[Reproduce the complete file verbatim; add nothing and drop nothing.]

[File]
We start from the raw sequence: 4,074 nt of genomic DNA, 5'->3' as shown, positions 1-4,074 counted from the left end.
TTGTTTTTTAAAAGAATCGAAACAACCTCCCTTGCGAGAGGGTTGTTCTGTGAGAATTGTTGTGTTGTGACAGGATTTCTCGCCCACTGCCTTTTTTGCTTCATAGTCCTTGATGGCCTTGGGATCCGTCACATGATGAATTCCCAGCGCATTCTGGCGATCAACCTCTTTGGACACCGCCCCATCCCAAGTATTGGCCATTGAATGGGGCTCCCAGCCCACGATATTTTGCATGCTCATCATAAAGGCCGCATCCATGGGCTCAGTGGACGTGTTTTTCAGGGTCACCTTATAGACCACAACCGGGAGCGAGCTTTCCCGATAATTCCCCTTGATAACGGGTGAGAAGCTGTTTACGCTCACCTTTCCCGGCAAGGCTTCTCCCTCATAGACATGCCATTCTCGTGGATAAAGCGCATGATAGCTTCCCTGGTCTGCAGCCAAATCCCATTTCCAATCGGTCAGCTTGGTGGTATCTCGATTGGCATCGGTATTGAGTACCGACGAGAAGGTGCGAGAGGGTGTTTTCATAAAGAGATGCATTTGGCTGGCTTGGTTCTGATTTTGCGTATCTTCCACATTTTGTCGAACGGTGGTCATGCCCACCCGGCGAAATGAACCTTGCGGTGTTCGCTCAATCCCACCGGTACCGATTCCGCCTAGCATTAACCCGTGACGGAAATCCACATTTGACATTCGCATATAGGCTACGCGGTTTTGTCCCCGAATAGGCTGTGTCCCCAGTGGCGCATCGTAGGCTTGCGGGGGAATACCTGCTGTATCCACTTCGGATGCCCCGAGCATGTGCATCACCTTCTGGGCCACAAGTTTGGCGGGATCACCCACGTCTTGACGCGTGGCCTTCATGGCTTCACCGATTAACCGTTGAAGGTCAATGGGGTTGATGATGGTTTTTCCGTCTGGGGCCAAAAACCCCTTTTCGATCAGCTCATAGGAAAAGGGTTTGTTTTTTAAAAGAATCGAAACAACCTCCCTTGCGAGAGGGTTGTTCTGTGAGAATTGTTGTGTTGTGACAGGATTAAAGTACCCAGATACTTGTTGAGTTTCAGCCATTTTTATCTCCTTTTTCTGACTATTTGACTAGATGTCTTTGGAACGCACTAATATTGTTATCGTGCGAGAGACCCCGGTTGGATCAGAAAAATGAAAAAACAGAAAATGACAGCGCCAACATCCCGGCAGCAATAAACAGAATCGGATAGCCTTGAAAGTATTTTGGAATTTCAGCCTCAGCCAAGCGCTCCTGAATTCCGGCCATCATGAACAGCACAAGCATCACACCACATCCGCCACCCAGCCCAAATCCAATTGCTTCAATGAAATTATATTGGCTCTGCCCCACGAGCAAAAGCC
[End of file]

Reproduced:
We start from the raw sequence: 4,074 nt of genomic DNA, 5'->3' as shown, positions 1-4,074 counted from the left end.
TTGTTTTTTAAAAGAATCGAAACAACCTCCCTTGCGAGAGGGTTGTTCTGTGAGAATTGTTGTGTTGTGACAGGATTTCTCGCCCACTGCCTTTTTTGCTTCATAGTCCTTGATGGCCTTGGGATCCGTCACATGATGAATTCCCAGCGCATTCTGGCGATCAACCTCTTTGGACACCGCCCCATCCCAAGTATTGGCCATTGAATGGGGCTCCCAGCCCACGATATTTTGCATGCTCATCATAAAGGCCGCATCCATGGGCTCAGTGGACGTGTTTTTCAGGGTCACCTTATAGACCACAACCGGGAGCGAGCTTTCCCGATAATTCCCCTTGATAACGGGTGAGAAGCTGTTTACGCTCACCTTTCCCGGCAAGGCTTCTCCCTCATAGACATGCCATTCTCGTGGATAAAGCGCATGATAGCTTCCCTGGTCTGCAGCCAAATCCCATTTCCAATCGGTCAGCTTGGTGGTATCTCGATTGGCATCGGTATTGAGTACCGACGAGAAGGTGCGAGAGGGTGTTTTCATAAAGAGATGCATTTGGCTGGCTTGGTTCTGATTTTGCGTATCTTCCACATTTTGTCGAACGGTGGTCATGCCCACCCGGCGAAATGAACCTTGCGGTGTTCGCTCAATCCCACCGGTACCGATTCCGCCTAGCATTAACCCGTGACGGAAATCCACATTTGACATTCGCATATAGGCTACGCGGTTTTGTCCCCGAATAGGCTGTGTCCCCAGTGGCGCATCGTAGGCTTGCGGGGGAATACCTGCTGTATCCACTTCGGATGCCCCGAGCATGTGCATCACCTTCTGGGCCACAAGTTTGGCGGGATCACCCACGTCTTGACGCGTGGCCTTCATGGCTTCACCGATTAACCGTTGAAGGTCAATGGGGTTGATGATGGTTTTTCCGTCTGGGGCCAAAAACCCCTTTTCGATCAGCTCATAGGAAAAGGGTTTGTTTTTTAAAAGAATCGAAACAACCTCCCTTGCGAGAGGGTTGTTCTGTGAGAATTGTTGTGTTGTGACAGGATTAAAGTACCCAGATACTTGTTGAGTTTCAGCCATTTTTATCTCCTTTTTCTGACTATTTGACTAGATGTCTTTGGAACGCACTAATATTGTTATCGTGCGAGAGACCCCGGTTGGATCAGAAAAATGAAAAAACAGAAAATGACAGCGCCAACATCCCGGCAGCAATAAACAGAATCGGATAGCCTTGAAAGTATTTTGGAATTTCAGCCTCAGCCAAGCGCTCCTGAATTCCGGCCATCATGAACAGCACAAGCATCACACCACATCCGCCACCCAGCCCAAATCCAATTGCTTCAATGAAATTATATTGGCTCTGCCCCACGAGCAAAAGCC